SAN JUAN, Puerto Rico -- When the World Baseball Classic was created, it's likely Major League Baseball had Saturday night's Puerto Rico-Venezuela game in mind.
A packed house of 18,741 at Hiram Bithorn Stadium was charged from the outset, cheering, chanting and buzzing from the first pitch to final out as Puerto Rico beat Venezuela, 6-3.
The win guaranteed spots in Round 2 for both Puerto Rico and the Dominican Republic, which beat Spain, 6-3, earlier on Saturday. Venezuela and Spain, both 0-2, were officially eliminated, and Puerto Rico advanced for the third straight World Baseball Classic.
"I think Venezuela has a great team, and obviously their roster is basically all big leaguers," Puerto Rico's Carlos Beltran said. "But we are not surprised with the victory. Maybe some of fans were because they think baseball is characterized by the roster, and it's really not so. Baseball is characterized when you go out onto the baseball field. The best one that plays wins, and we did a great job."
For Venezuela, a team many felt would advance with the Dominicans from this Pool C, the end result can be seen as nothing less than a bitter disappointment.
"It's extremely disappointing," Venezuelan manager Luis Sojo said. "This was not in the plan. But the reality is we're out of the tournament. This is the most painful [World Baseball Classic experience]. I thought we had a great ballclub. Venezuela is demanding some triumph. Unfortunately, things didn't come out as we wanted, but we have to move forward."
The victory renders Sunday's games without much on the line, though the second contest between Puerto Rico and the Dominican Republic will determine seeding for the two clubs in Miami's second round. The runner-up from Pool C will open against the Pool D winner coming from Arizona.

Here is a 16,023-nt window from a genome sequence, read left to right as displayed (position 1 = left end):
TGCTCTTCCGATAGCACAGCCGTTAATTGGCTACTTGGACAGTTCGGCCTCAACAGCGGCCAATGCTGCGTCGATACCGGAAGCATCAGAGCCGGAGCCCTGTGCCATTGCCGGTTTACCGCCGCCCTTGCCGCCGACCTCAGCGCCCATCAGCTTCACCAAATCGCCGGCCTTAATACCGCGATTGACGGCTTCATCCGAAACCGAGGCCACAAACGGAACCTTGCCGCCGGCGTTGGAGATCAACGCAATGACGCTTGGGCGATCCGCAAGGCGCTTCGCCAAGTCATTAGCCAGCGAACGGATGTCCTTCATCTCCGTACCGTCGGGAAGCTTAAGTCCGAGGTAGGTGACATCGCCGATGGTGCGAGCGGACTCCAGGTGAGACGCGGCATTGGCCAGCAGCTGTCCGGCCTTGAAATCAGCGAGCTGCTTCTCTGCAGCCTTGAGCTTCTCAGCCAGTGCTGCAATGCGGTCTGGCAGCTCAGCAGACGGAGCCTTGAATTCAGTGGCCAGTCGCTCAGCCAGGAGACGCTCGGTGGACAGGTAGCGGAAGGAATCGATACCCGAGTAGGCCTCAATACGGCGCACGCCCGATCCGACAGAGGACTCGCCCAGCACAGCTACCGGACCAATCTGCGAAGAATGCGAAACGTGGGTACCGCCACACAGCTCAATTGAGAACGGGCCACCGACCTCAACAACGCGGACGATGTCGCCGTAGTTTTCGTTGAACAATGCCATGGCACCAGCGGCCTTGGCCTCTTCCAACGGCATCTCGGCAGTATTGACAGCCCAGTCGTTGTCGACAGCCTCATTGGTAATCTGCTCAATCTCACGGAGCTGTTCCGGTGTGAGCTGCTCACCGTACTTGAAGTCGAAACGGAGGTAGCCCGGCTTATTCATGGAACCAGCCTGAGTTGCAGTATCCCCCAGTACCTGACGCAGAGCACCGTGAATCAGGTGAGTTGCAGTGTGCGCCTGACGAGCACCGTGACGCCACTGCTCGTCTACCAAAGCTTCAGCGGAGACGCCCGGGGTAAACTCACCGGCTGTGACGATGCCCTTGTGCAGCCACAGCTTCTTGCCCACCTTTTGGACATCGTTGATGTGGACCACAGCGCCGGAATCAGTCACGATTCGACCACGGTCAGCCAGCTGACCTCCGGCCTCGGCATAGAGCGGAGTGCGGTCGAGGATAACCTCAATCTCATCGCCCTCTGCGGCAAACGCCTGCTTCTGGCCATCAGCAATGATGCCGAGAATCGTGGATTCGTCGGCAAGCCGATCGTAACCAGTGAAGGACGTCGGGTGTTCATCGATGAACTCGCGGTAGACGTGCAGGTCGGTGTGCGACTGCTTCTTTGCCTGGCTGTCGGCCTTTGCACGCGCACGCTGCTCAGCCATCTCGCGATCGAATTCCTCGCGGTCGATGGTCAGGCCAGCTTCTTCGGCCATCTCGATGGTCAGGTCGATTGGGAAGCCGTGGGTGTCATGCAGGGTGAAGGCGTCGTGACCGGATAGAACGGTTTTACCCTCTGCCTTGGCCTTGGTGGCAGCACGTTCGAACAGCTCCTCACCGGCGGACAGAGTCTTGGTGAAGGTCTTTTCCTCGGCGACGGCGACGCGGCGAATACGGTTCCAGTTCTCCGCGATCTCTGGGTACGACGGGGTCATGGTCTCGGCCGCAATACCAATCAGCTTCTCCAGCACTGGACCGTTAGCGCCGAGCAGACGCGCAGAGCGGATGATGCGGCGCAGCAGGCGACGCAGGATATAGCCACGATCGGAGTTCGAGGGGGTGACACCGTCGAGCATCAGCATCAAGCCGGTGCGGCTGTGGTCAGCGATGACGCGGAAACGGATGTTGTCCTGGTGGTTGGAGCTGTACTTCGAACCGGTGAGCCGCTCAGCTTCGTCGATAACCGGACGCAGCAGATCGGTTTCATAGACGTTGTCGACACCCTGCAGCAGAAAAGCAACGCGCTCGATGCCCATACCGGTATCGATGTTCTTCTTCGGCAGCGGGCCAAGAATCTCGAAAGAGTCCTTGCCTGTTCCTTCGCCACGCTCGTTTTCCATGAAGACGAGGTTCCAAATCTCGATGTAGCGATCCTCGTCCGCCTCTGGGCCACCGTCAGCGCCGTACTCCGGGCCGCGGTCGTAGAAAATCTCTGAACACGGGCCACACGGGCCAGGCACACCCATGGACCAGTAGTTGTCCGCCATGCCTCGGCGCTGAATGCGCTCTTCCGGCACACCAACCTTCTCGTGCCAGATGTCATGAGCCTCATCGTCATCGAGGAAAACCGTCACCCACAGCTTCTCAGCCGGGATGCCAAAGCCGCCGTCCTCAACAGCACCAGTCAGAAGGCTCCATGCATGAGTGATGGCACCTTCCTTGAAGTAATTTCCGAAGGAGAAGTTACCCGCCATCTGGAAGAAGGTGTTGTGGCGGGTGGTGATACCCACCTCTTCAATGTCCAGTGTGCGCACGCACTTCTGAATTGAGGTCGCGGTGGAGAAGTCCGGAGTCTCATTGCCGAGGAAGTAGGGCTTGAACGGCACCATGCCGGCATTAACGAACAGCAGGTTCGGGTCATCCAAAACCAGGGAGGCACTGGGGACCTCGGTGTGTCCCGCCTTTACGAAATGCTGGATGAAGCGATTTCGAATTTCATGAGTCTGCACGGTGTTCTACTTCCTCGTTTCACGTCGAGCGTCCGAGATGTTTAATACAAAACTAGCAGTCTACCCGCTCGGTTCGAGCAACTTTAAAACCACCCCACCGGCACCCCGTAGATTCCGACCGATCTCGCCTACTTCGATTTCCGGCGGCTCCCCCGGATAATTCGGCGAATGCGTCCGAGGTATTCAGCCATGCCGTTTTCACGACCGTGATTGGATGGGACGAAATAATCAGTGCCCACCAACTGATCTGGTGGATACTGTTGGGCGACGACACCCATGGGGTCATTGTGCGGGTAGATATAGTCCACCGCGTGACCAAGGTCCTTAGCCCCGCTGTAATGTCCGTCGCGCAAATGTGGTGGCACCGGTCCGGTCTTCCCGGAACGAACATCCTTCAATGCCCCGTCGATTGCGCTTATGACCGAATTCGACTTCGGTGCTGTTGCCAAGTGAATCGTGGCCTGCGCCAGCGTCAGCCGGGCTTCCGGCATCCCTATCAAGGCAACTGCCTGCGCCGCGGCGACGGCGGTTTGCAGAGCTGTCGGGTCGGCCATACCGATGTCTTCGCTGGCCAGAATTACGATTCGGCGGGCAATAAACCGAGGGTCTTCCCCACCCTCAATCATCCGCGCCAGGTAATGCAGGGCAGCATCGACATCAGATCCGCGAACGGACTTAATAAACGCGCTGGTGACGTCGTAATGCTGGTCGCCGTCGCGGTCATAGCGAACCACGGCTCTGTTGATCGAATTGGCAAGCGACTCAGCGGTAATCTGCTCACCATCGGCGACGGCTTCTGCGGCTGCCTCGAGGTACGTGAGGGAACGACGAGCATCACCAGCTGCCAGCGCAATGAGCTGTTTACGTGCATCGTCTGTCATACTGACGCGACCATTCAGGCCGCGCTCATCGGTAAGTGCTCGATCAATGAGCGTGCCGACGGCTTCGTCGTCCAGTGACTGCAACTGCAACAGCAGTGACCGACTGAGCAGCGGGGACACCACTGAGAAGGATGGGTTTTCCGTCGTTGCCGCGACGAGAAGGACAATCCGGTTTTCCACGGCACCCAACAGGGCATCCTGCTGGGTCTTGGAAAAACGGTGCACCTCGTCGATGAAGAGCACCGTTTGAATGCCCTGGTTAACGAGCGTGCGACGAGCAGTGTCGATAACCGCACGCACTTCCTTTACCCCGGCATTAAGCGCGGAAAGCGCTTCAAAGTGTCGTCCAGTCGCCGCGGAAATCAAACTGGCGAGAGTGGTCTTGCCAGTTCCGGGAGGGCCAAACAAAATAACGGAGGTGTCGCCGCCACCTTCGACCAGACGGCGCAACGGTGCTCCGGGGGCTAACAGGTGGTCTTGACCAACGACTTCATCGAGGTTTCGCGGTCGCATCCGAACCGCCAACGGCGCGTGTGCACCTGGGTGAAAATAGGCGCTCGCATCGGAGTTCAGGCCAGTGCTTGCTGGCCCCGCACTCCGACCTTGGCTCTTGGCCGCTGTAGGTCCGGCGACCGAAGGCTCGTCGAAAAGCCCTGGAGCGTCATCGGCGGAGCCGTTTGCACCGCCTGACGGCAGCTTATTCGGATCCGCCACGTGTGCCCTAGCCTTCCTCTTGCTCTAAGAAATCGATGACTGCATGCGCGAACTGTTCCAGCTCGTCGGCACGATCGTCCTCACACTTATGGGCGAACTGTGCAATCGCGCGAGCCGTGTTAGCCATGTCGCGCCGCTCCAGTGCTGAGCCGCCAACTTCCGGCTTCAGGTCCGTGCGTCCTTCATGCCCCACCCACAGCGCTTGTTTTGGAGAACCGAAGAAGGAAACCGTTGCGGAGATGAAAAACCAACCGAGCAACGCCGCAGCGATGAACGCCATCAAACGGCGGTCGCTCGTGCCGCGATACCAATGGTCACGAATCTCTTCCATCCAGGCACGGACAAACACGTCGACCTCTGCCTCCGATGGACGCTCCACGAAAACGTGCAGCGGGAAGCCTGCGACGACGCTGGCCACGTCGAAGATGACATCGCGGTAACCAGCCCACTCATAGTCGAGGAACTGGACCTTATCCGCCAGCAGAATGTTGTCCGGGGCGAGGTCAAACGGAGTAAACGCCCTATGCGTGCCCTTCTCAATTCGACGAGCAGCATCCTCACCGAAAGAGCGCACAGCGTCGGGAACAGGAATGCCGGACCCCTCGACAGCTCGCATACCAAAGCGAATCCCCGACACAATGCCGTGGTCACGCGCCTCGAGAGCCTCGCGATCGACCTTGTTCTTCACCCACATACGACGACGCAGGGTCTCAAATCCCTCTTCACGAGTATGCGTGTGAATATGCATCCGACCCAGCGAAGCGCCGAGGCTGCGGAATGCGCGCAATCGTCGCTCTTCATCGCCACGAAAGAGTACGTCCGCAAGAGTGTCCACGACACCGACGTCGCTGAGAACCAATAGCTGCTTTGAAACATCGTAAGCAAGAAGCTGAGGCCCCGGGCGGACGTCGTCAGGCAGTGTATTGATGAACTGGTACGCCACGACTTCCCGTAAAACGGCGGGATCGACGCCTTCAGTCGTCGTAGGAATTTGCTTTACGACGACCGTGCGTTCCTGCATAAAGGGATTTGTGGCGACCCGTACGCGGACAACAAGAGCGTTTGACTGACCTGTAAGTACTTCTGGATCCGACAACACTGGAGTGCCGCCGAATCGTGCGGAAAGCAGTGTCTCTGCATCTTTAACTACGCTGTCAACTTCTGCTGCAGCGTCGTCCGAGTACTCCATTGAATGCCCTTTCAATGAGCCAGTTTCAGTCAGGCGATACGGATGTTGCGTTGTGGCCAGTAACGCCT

Both starters were crisp at the outset. Puerto Rico's Nelson Figueroa allowed just one hit, to Miguel Cabrera, over the first two innings. Carlos Zambrano went three perfect frames to open things for Venezuela, while the Venezuelan offense got to Figueroa in the bottom of the third.
Omar Infante got it started with a one-out double, coming around to score on a Marco Scutaro single. After Asdrubal Cabrera was hit by a pitch, Figueroa actually got Miguel Cabrera to pop out to short, but then allowed a double to Pablo Sandoval. That allowed Scutaro to score, but Cabrera was thrown out at third to end the inning.
In the fourth, Zambrano unraveled. Angel Pagan led off the inning with a double, Puerto Rico's first baserunner, but he was erased when first baseman Miguel Cabrera nabbed Irving Falu's grounder, catching Pagan in a rundown at third. Alex Rios walked, and when Zambrano uncorked a wild pitch, both runners advanced. Beltran wasn't able to take advantage, tapping out to third, but not before Zambrano got steamed after a very close pitch that umpire Ed Hickox felt missed the plate.
When Yadier Molina worked out a walk, Zambrano had reached his pitch limit. Enrique Gonzalez came in and gave up a two-run single to Mike Aviles, which knotted the score at 2, but the threat ended when Molina was thrown out at third.